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But there are changes in farming methods afoot. Some are building massive sheds to overwinter the cattle and the grass fields are being used to give three crops each year of what is mainly silage. In many cases the beef we eat is coming from beasts that seldom see the light of day. I remember it happening in my father’s time and he felt so strongly about it that he left the farming industry and went off to drive a truck. A man of principle was my dad – for all the good it ever did him.

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Just as I do he would have loved this part of the world but after a lifetime of hard work he popped his clogs a couple of weeks after retiring. He wouldn’t have known how to spend his leisure time anyway —

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Walking the hills and glens in those days was for tourists in his eyes —

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Well if he had been with me today he might have changed his mind. A clifftop rock padded with empty rucksack and fleece for a seat —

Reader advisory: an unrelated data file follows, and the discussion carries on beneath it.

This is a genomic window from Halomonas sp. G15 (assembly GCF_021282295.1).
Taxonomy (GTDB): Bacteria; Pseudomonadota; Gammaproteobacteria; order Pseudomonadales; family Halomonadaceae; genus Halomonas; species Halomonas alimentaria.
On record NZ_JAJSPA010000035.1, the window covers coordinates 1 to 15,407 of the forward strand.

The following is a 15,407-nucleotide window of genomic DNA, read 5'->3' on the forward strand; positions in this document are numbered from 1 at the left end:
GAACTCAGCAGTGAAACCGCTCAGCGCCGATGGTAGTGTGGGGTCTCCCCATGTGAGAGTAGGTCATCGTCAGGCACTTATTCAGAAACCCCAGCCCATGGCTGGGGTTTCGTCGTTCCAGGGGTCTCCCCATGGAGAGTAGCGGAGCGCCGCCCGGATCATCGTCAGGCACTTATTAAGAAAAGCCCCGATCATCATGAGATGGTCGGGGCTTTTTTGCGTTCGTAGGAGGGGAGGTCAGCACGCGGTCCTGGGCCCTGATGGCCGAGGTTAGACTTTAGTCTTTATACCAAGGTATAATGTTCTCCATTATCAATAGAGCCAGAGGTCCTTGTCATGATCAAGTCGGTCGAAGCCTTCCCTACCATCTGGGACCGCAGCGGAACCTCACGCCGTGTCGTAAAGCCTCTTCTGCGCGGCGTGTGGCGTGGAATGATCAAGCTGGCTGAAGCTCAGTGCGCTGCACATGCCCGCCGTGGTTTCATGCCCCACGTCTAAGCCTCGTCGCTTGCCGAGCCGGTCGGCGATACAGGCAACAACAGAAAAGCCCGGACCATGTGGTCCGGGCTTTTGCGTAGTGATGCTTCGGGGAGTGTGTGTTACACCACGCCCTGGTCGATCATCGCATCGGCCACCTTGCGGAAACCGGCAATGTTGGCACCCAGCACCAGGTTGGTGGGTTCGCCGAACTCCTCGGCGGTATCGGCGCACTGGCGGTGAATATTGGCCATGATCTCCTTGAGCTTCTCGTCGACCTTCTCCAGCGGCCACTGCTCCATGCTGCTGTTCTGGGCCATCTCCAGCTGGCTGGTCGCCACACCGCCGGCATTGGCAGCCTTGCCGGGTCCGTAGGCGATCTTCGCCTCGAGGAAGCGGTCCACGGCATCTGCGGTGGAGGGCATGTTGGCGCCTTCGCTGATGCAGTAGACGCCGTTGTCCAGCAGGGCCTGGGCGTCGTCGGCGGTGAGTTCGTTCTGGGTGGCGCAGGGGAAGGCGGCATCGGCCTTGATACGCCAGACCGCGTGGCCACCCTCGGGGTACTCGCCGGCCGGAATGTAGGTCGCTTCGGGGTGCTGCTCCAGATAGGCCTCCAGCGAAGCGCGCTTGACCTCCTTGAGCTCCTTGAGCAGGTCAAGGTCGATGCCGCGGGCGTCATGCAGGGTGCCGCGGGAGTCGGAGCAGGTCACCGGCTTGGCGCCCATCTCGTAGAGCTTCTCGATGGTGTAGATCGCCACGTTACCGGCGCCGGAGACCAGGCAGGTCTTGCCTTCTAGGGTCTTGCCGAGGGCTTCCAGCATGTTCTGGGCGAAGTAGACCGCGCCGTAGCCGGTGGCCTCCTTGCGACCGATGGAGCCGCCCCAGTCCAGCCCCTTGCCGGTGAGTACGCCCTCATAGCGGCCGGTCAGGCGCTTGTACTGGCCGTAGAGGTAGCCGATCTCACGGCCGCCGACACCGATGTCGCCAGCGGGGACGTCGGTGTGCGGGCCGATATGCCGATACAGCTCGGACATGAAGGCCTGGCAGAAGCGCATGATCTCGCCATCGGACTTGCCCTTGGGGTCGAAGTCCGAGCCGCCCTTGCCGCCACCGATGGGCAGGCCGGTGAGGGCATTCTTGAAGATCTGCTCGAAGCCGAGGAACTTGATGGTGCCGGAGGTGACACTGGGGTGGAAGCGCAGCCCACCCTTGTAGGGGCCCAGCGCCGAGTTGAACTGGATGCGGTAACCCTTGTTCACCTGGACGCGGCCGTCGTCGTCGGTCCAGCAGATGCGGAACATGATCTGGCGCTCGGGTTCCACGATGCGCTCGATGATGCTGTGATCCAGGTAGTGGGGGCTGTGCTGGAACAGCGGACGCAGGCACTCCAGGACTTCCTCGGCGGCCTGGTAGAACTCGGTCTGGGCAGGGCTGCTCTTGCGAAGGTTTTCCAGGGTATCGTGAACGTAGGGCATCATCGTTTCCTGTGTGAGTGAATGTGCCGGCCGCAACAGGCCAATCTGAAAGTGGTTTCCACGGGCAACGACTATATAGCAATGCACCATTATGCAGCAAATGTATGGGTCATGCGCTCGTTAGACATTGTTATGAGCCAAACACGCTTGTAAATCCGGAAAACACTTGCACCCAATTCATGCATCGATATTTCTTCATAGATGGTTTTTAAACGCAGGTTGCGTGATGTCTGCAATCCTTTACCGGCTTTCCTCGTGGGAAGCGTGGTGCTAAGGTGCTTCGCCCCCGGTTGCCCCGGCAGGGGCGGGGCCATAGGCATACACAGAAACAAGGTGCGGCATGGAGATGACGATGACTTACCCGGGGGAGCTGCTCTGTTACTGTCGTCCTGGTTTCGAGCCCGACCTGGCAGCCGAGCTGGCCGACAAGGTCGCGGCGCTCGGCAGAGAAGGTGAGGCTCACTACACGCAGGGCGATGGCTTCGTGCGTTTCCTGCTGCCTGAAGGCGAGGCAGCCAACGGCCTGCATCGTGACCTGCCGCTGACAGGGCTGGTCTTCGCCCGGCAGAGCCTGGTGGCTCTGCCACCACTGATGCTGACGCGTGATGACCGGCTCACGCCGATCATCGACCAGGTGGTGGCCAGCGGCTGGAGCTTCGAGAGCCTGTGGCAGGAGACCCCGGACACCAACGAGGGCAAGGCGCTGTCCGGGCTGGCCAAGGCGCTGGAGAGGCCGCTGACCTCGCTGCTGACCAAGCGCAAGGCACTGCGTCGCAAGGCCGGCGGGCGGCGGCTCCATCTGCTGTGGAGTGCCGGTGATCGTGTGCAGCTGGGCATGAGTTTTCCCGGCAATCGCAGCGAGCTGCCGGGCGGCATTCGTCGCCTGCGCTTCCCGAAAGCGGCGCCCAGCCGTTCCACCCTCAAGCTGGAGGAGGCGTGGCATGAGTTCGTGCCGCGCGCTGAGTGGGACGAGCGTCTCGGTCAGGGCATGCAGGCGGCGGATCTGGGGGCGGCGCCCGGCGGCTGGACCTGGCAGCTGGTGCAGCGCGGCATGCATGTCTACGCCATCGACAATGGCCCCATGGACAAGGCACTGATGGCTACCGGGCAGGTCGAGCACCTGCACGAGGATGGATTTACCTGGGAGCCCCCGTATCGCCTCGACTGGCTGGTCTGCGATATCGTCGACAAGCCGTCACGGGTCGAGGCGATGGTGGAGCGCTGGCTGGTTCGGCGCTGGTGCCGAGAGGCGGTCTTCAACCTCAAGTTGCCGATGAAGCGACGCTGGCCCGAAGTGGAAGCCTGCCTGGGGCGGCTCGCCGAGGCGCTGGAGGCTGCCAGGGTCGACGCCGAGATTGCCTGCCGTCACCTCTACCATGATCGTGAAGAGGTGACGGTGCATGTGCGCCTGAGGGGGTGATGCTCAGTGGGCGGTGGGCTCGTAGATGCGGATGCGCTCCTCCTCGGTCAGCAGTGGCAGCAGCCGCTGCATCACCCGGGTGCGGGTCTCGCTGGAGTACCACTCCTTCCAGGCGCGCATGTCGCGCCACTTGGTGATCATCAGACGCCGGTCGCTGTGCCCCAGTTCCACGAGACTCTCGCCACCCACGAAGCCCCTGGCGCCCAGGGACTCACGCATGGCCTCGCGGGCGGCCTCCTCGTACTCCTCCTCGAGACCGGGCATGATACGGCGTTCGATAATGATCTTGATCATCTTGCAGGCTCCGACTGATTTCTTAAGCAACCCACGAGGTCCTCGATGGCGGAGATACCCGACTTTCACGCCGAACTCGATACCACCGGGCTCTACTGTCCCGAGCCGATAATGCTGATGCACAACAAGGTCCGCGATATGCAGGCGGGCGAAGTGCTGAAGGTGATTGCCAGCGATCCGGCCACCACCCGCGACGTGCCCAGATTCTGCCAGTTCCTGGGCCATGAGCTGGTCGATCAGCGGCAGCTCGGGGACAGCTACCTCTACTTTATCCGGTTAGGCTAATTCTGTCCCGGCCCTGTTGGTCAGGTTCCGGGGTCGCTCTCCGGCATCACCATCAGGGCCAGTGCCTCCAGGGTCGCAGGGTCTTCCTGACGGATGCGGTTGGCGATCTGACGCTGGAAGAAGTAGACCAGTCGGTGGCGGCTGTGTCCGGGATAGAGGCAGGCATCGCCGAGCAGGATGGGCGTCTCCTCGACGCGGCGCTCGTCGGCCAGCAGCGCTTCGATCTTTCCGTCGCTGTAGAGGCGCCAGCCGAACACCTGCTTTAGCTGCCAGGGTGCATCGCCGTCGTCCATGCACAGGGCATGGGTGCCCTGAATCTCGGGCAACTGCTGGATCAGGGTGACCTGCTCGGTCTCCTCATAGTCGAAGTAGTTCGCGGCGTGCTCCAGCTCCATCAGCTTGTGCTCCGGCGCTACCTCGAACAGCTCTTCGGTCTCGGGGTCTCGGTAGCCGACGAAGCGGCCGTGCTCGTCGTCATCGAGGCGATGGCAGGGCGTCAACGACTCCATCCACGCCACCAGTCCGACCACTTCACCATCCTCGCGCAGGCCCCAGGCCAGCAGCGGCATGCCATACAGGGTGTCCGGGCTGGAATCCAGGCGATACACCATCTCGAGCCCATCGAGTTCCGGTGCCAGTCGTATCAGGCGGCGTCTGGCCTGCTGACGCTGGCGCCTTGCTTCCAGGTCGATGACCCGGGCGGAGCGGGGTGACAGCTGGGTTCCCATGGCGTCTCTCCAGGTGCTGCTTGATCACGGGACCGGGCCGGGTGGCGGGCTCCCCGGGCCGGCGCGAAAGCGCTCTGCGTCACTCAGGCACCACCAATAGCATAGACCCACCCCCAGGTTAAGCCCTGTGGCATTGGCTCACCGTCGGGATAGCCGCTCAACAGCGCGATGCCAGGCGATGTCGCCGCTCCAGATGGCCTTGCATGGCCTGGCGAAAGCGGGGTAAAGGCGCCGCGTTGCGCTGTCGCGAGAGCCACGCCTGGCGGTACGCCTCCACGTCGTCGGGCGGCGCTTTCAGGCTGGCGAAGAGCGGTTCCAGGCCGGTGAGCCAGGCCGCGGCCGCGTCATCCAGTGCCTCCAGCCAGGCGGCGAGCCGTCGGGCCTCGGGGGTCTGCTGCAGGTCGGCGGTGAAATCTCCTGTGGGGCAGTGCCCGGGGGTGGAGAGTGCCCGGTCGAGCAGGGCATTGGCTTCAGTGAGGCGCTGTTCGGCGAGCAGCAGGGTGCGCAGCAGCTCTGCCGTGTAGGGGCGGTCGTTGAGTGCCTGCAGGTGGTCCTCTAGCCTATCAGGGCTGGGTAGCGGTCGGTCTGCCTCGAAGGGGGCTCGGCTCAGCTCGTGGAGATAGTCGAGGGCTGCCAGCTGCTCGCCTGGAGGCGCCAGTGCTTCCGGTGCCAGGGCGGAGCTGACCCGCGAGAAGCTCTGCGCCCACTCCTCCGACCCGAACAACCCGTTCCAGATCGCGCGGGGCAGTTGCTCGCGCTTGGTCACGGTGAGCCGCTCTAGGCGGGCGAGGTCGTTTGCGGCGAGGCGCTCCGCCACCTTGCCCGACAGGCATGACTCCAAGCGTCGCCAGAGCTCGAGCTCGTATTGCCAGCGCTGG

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with a view over the birds on the rocks to the passing lobster boat would have suited him just fine —

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It certainly warmed up out there today. My mother would say ‘never cast a cloot till May is oot’ in her broad Aiberdeen accent but unlike me – she obviously didn’t subscribe to Global Warming —

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I started off with Kissing Cousins and have ended with mum and dad! This is definitely one for the family album —

Kissing Cousins

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Posted by on March 11, 2014 in out and about


Water of Fleet

The Galloway Hills are full of surprises and coming across these falls on my walk this afternoon was a pleasant one —

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Ok – it may not be in the same class as Niagra Falls but everything is relative. This is the Water of Fleet – not the mighty St Lawrence and it wasn’t such a bad place to spend a half hour with my tea and sannies —

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I would be embarrassed if I had to tell you how many photos I took of these boiling waters as I sat by the pool – let’s just say it was a lot and I was spoiled for choice when putting this wee tale together —

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I wasn’t tempted to go for a swim this afternoon although I confess I’ve skinny dipped in smaller pools than that while climbing mountains on a hot summer’s day —

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The dirty scum in the back eddies makes me wonder what rubbish the river is picking up between the headwaters and here because above the falls it’s mainly forestry plantations while downriver it flows through native birch and alder —